We detected two splice variants for AgAQP1, which are differentially expressed in An. gambiae. The structural differences between these two variants are confined to a short portion at the 3’ end that encodes the C-termini of the proteins, presumably located in the cytosolic tails. This small variation may lead to functional differences such as intracellular trafficking [15], mRNA stability [16] or translation [17].

In both larval and adult mosquitoes, we detected AgAQP1 in the stellate cells of the distal region of the Malpighian tubules (MT) as in the previous study [11], but also in the principal cells of the proximal region of the tubules (Figures 4A and 5B). It is known that in the Malpighian tubules, the proximal and distal regions are physiologically distinct [18-21]. The difference in AgAQP1 expression in principal cells between the distal and proximal regions of the MT adds to these observations and suggests that water movement may be different in different parts of the mosquito renal system. Colocalization of AgAQP1 and NaK-ATPase in larval gastric cecae and absence of NaK-ATPase in the MT also indicate the different functions of these two organs (Figure 4B).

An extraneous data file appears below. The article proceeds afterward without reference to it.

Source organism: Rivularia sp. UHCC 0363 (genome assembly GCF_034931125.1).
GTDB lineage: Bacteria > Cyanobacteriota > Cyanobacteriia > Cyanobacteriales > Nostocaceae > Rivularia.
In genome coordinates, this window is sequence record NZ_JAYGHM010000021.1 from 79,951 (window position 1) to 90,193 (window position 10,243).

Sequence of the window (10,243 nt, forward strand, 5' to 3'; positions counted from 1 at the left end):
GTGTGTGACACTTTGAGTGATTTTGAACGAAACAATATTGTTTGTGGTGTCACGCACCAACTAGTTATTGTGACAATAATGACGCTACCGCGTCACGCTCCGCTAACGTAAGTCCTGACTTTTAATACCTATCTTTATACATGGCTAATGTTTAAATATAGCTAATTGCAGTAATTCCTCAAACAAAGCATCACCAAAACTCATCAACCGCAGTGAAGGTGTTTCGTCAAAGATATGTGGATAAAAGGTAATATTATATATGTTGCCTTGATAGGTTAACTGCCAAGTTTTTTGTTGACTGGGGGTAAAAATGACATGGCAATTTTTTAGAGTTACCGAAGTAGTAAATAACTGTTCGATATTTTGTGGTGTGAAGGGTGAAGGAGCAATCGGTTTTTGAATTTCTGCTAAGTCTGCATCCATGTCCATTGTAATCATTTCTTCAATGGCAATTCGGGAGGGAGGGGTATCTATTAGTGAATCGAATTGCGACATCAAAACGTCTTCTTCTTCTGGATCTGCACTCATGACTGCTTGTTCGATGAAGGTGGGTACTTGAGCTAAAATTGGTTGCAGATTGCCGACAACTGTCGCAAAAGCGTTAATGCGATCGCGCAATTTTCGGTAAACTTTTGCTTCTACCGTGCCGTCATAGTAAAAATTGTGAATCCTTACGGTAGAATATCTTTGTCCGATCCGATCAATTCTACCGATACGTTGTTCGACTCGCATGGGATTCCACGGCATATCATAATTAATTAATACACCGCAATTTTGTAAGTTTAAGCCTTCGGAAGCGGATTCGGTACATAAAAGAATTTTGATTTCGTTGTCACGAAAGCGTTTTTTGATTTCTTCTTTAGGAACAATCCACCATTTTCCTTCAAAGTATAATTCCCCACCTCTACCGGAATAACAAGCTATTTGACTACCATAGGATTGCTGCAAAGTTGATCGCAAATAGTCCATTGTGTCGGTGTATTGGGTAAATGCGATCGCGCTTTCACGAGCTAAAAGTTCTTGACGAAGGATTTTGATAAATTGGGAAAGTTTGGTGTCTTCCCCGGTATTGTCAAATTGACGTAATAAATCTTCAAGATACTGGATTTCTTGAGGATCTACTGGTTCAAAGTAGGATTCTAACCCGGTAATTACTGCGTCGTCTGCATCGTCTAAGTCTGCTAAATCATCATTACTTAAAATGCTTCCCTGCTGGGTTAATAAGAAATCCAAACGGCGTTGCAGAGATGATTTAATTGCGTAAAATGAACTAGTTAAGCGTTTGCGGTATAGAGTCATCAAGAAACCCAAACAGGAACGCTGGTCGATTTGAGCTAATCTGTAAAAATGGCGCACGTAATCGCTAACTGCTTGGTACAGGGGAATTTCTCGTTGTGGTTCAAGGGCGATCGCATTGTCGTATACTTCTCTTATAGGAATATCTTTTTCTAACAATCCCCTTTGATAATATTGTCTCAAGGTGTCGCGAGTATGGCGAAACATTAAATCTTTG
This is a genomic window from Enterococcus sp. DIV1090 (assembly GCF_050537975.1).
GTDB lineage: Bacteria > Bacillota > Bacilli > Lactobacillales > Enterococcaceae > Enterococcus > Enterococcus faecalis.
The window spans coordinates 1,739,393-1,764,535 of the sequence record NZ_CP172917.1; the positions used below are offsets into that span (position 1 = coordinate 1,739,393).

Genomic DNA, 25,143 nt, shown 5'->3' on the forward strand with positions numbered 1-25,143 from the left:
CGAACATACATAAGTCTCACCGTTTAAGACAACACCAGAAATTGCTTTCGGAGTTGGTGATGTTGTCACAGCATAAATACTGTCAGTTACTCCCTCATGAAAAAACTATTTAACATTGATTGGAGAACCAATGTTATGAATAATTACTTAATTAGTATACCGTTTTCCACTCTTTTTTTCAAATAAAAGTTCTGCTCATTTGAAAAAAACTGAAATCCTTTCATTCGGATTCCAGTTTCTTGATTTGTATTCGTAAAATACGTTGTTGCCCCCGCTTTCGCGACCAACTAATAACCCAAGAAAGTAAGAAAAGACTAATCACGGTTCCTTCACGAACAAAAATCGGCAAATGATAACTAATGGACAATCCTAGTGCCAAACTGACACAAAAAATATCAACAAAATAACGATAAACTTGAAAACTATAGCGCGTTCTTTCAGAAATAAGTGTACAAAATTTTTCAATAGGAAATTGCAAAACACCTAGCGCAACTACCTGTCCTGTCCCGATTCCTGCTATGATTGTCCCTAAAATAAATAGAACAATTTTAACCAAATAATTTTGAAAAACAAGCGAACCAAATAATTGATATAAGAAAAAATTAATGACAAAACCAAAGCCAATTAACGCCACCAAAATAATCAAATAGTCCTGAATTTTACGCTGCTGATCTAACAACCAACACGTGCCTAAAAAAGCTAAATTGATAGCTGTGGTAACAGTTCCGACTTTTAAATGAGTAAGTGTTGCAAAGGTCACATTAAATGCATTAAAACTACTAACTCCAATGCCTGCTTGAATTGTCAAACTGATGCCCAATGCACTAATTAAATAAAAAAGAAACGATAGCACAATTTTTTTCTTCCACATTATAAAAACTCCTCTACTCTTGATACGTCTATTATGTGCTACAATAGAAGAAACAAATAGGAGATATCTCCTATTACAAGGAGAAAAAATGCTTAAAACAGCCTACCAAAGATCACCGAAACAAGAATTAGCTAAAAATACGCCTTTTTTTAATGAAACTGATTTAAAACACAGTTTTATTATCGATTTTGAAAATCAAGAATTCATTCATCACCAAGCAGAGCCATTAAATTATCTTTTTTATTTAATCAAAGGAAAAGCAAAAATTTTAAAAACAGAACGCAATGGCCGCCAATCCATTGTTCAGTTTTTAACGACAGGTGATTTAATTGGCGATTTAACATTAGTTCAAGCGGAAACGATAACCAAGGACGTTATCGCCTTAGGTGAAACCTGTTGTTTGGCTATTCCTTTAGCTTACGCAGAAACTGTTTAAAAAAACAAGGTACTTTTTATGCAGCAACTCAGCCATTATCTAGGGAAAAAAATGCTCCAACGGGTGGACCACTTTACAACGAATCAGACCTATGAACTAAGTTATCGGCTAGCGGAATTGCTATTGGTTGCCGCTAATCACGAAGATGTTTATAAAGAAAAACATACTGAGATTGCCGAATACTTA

A putative ortholog gene in D. melanogaster (CG7777) has three splice variants (FlyBase Genome annotation, release 3.2, 2004), whose variations are also at the 3’ end of the transcripts. Unfortunately, the function(s) of CG7777 have not been studied. Goto et al. identified 3 splice variants for the CG7777 homolog gene, BaAQP1 in the Antarctic midge, Belgica antarctica, which also differ in the 3’ ends [22], suggesting that the splice variation may be ancestral in lower Diptera.

AgAQP1A and B expressed in X. laevis oocyte membrane showed high water permeability with a similar efficiency (Figure 3). Both isoforms showed reversible sensitivity to Hg2+ inhibition, although AgAQP1 lacks cysteine in the loop E, which is a known site for Hg2+ inhibition [23]. The impermeability of glycerol suggests that AgAQP1 is a water-specific channel, which is also evidenced by the presence of conserved R/ar residues, phenylalanine (F), histidine (H) and arginine (R) at positions 53, 177 and 192 (corresponding to F56, H180 and R195 in rat AQP1, Figure 1B), respectively [8]. Mutation of H177 to glycine did not change the permeability of glycerol, which indicated that this residue might not be important for its water/glycerol selectivity (data not shown).